The Right to Unlock
The right to repair movement has been around for sometime and is basically a movement that is promoting legislation designed to protect our right to repair the smartphones that we purchase without being forced to pay high repair fees by the OEM or being forced to upgrade prematurely. At Phonlab I have been working on the right to unlock for sometime now, and we feel that if you purchase a device from a carrier and you own that device there should be no restrictions whatsoever, beyond the minute that you walk out that door, preventing you from having that device fully unlocked, it is your right. If the carrier agrees to remove that smartphone from their stock, and it is fully paid off, you should be able to use it anywhere, factory unlocked, even if you signed a plan agreement.
Now what happens if you (consumer), purchases a smartphone used, and that device has factory reset protection enabled or it is iCloud locked, what are your rights then, as a consumer let’s look at that. If you knowingly purchase or engage in purchasing smartphones you know to be stolen then of course your breaking the law, but outside of that when you’ve purchased a smartphone/s in good faith, then there must be something you can do? Well as it turns out, not much, the consumers only course of action at this point is to take it to a repair shop to have these accounts removed, and although this skirts the lines of of legality it is the only option available to consumers right now.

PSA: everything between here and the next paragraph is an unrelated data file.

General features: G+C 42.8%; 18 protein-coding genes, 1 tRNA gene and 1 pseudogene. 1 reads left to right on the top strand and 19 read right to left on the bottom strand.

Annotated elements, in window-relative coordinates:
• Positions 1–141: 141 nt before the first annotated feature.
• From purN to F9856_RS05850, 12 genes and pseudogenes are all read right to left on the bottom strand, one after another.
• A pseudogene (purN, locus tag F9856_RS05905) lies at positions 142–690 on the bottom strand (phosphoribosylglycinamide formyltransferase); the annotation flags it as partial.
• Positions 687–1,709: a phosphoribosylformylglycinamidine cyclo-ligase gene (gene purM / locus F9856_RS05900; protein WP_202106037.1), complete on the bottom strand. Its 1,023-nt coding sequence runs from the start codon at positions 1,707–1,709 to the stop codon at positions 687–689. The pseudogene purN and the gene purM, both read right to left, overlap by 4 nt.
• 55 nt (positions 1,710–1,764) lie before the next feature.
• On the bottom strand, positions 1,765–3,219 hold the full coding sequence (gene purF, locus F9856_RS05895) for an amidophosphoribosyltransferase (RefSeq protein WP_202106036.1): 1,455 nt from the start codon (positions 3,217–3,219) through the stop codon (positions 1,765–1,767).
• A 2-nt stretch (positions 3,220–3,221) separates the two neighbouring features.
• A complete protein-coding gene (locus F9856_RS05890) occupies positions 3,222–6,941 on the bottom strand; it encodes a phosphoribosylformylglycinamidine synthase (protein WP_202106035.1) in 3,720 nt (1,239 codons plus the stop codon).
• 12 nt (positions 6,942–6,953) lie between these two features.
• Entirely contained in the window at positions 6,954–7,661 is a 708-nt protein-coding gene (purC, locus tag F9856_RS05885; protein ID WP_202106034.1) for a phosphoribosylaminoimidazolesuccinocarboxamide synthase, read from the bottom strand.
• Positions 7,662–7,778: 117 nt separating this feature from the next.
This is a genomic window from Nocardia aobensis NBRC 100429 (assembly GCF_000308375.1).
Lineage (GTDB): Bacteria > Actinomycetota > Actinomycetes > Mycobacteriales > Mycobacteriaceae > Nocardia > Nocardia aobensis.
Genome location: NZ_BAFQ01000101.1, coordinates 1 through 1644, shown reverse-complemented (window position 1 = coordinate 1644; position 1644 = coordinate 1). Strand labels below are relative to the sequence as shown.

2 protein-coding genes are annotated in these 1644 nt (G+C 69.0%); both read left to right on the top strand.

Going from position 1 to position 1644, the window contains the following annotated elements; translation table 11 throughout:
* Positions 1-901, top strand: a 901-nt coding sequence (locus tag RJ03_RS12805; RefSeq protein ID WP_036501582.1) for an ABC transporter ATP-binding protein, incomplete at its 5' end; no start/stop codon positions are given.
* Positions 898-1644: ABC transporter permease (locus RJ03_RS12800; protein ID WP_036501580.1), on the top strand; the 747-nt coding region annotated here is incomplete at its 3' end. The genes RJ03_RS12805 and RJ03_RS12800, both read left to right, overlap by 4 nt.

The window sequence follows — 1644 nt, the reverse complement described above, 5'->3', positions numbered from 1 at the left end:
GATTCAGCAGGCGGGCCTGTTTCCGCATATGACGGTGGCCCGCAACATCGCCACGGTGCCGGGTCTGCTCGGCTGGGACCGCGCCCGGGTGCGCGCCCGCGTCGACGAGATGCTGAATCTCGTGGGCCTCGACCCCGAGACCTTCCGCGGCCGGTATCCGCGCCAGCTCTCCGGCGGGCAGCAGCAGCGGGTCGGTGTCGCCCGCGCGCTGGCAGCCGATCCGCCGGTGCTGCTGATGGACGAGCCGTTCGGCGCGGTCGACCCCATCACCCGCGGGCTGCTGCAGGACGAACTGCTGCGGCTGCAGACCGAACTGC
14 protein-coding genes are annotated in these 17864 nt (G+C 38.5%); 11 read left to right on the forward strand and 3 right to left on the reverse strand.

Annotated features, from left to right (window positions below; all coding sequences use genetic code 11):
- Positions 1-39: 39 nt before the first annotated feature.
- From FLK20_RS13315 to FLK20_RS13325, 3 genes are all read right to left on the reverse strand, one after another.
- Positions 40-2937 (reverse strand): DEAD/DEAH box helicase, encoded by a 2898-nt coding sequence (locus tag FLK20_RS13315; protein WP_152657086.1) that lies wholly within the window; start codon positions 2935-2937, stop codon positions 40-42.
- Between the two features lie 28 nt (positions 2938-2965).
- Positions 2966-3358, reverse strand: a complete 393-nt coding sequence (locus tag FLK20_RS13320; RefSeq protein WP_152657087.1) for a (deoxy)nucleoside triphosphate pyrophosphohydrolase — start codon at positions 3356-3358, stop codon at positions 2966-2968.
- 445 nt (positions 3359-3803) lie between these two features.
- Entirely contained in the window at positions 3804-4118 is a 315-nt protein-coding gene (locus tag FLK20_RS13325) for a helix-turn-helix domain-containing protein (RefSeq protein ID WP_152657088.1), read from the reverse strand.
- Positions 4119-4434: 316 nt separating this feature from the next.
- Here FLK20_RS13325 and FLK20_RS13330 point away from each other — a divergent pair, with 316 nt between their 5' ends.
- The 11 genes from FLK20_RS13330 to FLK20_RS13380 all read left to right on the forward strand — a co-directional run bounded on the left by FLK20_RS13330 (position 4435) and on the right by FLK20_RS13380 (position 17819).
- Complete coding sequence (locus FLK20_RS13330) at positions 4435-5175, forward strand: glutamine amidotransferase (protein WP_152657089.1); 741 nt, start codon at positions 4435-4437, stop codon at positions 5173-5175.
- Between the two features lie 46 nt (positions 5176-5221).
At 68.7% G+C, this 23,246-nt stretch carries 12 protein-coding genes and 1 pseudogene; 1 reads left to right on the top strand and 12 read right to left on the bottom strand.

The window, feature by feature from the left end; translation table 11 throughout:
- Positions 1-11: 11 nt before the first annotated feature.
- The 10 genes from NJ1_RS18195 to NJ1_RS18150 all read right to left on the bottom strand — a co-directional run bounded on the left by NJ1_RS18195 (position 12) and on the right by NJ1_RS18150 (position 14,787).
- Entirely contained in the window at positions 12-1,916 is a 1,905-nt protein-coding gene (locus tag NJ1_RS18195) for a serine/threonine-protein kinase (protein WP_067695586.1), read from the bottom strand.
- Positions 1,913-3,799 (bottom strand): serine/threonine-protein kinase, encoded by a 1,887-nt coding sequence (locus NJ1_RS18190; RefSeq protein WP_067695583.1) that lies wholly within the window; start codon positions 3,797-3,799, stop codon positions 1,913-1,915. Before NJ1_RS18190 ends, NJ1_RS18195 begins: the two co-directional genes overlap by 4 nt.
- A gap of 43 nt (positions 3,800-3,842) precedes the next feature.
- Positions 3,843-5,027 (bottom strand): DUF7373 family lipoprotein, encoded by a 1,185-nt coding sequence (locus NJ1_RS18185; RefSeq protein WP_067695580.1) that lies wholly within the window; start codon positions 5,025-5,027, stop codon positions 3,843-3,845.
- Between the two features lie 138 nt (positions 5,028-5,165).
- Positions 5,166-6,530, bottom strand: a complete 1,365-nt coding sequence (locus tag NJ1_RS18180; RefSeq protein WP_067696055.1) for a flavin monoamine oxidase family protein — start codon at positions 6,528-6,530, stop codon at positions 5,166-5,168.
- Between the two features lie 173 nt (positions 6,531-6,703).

We need to address this issue as the #righttounlock now. In the past few years I’ve heard everything from a kill switch to even scaling Googles security to the level of Apples iCloud. This is where the rubber meets the road and if you care about your business then it behooves you to get involved in some way, whether it is signing a petition or actively engaging legislators in your area, in a right to allow us (repair shops) legal protection and the discretion to provide support to good faith customers.
At Phonlab smartphone tech courses our staff has managed to remove, work around, and completely disable most account security locks on everything from android to iOS in its current releases, and so it only makes sense that these companies work with us to put in place a check and balance system that would allow repair shops to provide consumers another option, a cheaper option, and repair centers a viable repair, but due to the risk of litigation I would be confident in saying, that will never happen. So our only option is to train repair techs on how to offer this repair and perform it responsibly, as Phonlab has been doing so since I founded this school in 2015. I am currently working on a proposed legislative bill for the 2020 session, and I need your help. To get involved you can email me at firstname.lastname@example.org and support the right to repair movement here